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Author Notes:

Corresponding Author Shanthi Srinivasan, M.D. Associate Professor of Medicine Division of Digestive Diseases Whitehead Biomedical Research Building, Suite 201A 615 Michael Street, Atlanta, GA, 30322 Tel: 404-727-5298, Fax: 404-727-5767; Email: ssrini2@emory.edu

All authors contributed to the final version of the manuscript.

MA, ST, FR, BC, AG and SS designed the experiments, analyzed and interpreted the data; MA, ST and BC collected and analyzed the data; MA, FR and SS wrote the article; BC, BGN, SM, MVK and AG revised the article critically for important intellectual content.

All authors approved the final version of the manuscript.

The authors would like to acknowledge the animal facility in Emory University.


Research Funding:

This research was funded by the NIH grant number NIH-RO1-DK080684 and VA-Merit Award.


  • LPS
  • Myenteric neurons
  • TLR4
  • colon transit
  • gut microbiota
  • palmitate

Intestinal Dysbiosis Contributes to the Delayed Gastrointestinal Transit in High-Fat Diet Fed Mice


Journal Title:

Cellular and Molecular Gastroenterology and Hepatology


Volume 2, Number 3


, Pages 328-339

Type of Work:

Article | Final Publisher PDF


Background & Aims: High-fat diet (HFD) feeding is associated with gastrointestinal motility disorders. We recently reported delayed colonic motility in mice fed a HFD for 11 weeks. In this study, we investigated the contributing role of gut microbiota in HFD-induced gut dysmotility. Methods: Male C57BL/6 mice were fed a HFD (60% kcal fat) or a regular/control diet (RD) (18% kcal fat) for 13 weeks. Serum and fecal endotoxin levels were measured, and relative amounts of specific gut bacteria in the feces were assessed by real-time polymerase chain reaction. Intestinal transit was measured by fluorescent-labeled marker and a bead expulsion test. Enteric neurons were assessed by immunostaining. Oligofructose (OFS) supplementation with RD or HFD for 5 weeks also was studied. In vitro studies were performed using primary enteric neurons and an enteric neuronal cell line. Results: HFD-fed mice had reduced numbers of enteric nitrergic neurons and showed delayed gastrointestinal transit compared with RD-fed mice. HFD-fed mice had higher fecal Firmicutes and Escherichia coli and lower Bacteroidetes compared with RD-fed mice. OFS supplementation protected against enteric nitrergic neuron loss in HFD-fed mice, and improved intestinal transit time. OFS supplementation resulted in a reduction in fecal Firmicutes and Escherichia coli and serum endotoxin levels. In vitro, palmitate activation of TLR4 induced enteric neuronal apoptosis in a Phospho-c-Jun N-terminal kinase-dependent pathway. This apoptosis was prevented by a c-Jun N-terminal kinase inhibitor and in neurons from TLR4-/- mice. Conclusions: Together our data suggest that intestinal dysbiosis in HFD-fed mice contribute to the delayed intestinal motility by inducing a TLR4-dependent neuronal loss. Manipulation of gut microbiota with OFS improved intestinal motility in HFD mice.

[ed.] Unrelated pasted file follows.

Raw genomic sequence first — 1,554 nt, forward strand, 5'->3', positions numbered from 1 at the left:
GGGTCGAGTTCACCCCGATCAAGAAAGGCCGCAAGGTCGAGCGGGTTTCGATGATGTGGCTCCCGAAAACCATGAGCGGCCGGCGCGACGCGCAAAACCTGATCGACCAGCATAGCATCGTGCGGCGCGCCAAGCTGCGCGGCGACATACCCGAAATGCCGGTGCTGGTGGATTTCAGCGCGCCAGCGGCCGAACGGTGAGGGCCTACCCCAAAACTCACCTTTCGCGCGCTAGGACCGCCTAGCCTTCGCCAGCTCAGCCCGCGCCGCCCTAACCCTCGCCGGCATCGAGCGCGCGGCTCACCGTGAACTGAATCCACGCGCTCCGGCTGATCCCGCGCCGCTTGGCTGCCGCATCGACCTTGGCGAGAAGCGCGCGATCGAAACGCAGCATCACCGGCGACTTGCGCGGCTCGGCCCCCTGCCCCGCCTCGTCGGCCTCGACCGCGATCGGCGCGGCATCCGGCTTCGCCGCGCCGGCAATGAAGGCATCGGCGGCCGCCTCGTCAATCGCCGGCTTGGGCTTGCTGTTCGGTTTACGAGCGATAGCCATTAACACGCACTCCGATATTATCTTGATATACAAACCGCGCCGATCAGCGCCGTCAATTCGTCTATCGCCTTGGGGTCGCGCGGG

Copyright information:

© 2016 The Authors.

This is an Open Access work distributed under the terms of the Creative Commons Attribution-NonCommercial-NoDerivatives 4.0 International License (http://creativecommons.org/licenses/by-nc-nd/4.0/).

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